Integrity: The Glue That Holds Your Success Together


I built a model airplane when I was a kid. The instructions said to use modeling cement which we didn’t have. I asked my mom if she could buy me some. She said sure, we’ll go tomorrow.

But I was impatient. I couldn’t wait until tomorrow. I wanted to build the plane today. So I got the white Elmer’s Glue, and that’s how I built my plane.

When the glue was clear and dry I picked up the plane by one of the wings and the wing broke off. That really upset me so I glued it back and used scotch tape to hold it. While I was dealing with that, the propeller fell off. Soon, all the parts were coming off because you don’t use white glue to build a model airplane. You use cement.

My plane had no integrity. It had all the parts, except the part that mattered most of all: the right kind of glue to keep it together.

You can have the greatest plan, the most sincere intentions, the most brilliant idea, but if you don’t have the integrity to bring it together and keep it together, it just won’t fly. Or worse, after it gets airborne, it will come crashing to the ground.

Integrity is the ability to be your word.

It is the integration of your words and your actions.  With it, your words can move mountains. Without it, even though your talk is cheap, very few will buy it.

 Can you keep your agreement to be somewhere at an agreed upon time? If you can’t, it sends the message loud and clear: this person can not be counted on to keep his agreements.

Do  you honor your financial agreements by paying your bills on time? If you don’t guess what happens? Your credit score  announces to the world: you can’t count on this person to pay back money that they borrow.

Do you do what you say you are going to do? If you do it once, probably no one will notice. Do it five times, people start to respect you. Do it one hundred times and you become dependable. Do it every single time and guess what happens?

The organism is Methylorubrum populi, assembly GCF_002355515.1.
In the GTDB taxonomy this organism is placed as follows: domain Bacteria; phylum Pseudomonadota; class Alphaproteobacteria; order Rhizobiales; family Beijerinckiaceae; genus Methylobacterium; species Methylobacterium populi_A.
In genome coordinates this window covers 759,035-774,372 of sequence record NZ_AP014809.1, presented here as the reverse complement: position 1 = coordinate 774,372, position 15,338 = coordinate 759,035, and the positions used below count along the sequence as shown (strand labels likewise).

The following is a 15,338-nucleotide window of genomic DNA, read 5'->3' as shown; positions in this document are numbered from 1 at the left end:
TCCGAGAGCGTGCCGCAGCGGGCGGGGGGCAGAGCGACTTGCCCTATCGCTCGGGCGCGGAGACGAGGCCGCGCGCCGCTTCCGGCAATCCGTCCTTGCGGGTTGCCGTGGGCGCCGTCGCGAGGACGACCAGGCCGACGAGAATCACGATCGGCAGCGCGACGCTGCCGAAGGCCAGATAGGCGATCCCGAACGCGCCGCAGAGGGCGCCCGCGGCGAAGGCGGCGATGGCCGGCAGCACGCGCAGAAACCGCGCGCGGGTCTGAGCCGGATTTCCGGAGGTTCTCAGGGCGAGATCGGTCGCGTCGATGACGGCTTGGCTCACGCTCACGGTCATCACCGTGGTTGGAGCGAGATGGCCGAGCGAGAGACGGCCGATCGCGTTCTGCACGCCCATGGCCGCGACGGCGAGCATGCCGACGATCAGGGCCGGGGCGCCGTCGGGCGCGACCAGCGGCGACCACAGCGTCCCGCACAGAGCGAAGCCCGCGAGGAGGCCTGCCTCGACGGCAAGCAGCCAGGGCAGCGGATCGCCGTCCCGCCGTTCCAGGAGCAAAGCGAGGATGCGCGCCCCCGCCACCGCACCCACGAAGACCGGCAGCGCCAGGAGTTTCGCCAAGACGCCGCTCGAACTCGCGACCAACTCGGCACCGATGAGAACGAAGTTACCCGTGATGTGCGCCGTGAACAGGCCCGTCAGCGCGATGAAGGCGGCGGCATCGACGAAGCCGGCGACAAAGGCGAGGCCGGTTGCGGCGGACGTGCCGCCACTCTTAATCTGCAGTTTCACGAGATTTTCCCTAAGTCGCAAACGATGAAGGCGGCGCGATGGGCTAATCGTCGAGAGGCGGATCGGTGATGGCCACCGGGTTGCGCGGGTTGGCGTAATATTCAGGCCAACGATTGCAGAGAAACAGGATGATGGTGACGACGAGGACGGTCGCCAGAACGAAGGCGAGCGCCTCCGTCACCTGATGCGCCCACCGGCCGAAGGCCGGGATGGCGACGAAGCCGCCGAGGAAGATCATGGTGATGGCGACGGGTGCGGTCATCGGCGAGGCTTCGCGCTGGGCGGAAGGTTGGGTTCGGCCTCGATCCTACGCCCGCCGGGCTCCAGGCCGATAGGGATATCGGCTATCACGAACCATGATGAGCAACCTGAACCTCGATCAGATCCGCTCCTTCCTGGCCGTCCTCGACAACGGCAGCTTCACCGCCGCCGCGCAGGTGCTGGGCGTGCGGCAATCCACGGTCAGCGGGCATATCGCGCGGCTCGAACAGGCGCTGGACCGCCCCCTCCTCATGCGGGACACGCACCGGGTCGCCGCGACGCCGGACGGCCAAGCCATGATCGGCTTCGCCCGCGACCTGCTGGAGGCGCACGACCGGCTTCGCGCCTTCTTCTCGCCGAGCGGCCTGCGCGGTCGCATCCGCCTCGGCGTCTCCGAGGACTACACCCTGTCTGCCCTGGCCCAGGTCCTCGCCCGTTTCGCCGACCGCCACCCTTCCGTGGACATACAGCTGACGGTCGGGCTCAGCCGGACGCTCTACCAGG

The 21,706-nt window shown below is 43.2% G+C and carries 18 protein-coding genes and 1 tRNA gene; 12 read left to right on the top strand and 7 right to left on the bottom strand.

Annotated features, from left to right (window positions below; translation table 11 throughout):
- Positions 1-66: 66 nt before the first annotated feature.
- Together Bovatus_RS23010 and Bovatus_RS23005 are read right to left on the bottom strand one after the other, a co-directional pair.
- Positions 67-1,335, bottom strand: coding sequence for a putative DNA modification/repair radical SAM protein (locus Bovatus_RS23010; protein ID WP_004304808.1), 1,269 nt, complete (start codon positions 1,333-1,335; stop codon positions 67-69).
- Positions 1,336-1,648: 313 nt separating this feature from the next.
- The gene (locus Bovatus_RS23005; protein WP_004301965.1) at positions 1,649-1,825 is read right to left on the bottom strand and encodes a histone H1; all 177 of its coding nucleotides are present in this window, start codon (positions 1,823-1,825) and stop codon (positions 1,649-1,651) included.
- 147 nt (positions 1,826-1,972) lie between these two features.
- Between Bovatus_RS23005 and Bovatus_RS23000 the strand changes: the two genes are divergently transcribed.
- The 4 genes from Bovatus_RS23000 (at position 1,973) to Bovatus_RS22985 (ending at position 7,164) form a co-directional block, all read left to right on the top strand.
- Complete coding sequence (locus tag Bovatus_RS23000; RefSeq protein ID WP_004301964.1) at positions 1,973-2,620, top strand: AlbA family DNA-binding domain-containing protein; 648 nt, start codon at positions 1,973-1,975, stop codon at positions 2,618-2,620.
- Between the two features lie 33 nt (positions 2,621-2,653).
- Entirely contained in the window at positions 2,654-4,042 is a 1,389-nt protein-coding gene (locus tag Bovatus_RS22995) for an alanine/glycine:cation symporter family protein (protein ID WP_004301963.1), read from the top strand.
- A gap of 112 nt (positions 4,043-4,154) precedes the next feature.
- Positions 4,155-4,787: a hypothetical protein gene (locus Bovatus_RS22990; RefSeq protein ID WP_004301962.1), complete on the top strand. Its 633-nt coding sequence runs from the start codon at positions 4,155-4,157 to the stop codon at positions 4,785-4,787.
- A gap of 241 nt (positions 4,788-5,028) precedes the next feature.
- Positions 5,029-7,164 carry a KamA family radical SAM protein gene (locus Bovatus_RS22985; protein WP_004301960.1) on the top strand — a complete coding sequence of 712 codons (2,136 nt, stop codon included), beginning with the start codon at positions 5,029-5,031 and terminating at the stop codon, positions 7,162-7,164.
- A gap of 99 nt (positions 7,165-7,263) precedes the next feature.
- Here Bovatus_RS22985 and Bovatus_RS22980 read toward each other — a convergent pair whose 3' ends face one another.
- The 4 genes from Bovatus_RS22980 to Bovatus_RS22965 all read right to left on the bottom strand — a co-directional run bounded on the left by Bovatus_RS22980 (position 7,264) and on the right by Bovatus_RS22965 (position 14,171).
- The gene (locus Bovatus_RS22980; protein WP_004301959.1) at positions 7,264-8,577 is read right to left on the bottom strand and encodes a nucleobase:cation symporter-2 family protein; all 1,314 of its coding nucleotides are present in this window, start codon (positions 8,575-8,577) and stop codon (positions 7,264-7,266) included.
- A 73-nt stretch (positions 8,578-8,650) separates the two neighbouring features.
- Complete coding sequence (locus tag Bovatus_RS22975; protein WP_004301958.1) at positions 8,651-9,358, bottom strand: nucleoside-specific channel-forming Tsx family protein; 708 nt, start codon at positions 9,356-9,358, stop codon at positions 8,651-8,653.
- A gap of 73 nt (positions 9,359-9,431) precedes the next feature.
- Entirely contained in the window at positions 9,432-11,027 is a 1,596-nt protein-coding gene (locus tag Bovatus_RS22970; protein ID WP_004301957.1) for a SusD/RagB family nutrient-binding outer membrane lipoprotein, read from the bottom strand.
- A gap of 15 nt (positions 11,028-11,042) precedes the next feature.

Your word now has power. When you speak, people listen. If you say it’s going to rain, people start buying umbrellas, and if you say it will flood, they start building dams. Need funds? A handshake will get you millions.

Now you show  up in the world as a rock, unshakable in your ability to gather people and resources, to move and inspire people to action. Just say the word and people will fight for you and die for you because they know you make things happen, because every time you said it was gonna happen, it did, sure as the day follows night.

But your ability to have this kind of integrity doesn’t start with showing up on time and paying your bills or keeping promises to people. Nope. Those are just the outward signs.

The power of integrity and the force that it wields starts with keeping your word to yourself. It grows from the integration of your own thoughts, words and deeds. It means you are whole, that all the parts are working together in unison and that your promises to yourself are not scattered to and fro by circumstance, but instead, are constructed to stand solidly in the face of breakdowns, obstacles, and the winds of change. You develop a degree of trust in yourself that knows neither fear nor doubt.

Want to tighten up your integrity? Want to start using a stronger glue?

  • Start waking up at the hour you say you will, everyday except one day. Do it come hell, high water, or late night parties.
  • Start showing up at the agreed upon time.  All the time.
  • Set an easy goal with a deadline. Accomplish it. Set a harder goal. Accomplish it. Set an audacious goal. Accomplish it.
  • Start taking 3 daily actions that you will do every day. EVERY DAY. Regardless of whether you want to or not or whether it’s convenient or not.
  • When you commit,do so with full responsibility of choice that you will show up. If you can’t, don’t.

It takes practice. It’s not easy, but it’s simple. You do what you say you are going to do.  Your speech and actions cemented together and taking wing on the power of your word: that’s integrity.


For a podcast of this blog, go to the Ted in Your Head podcast, Episode 27.

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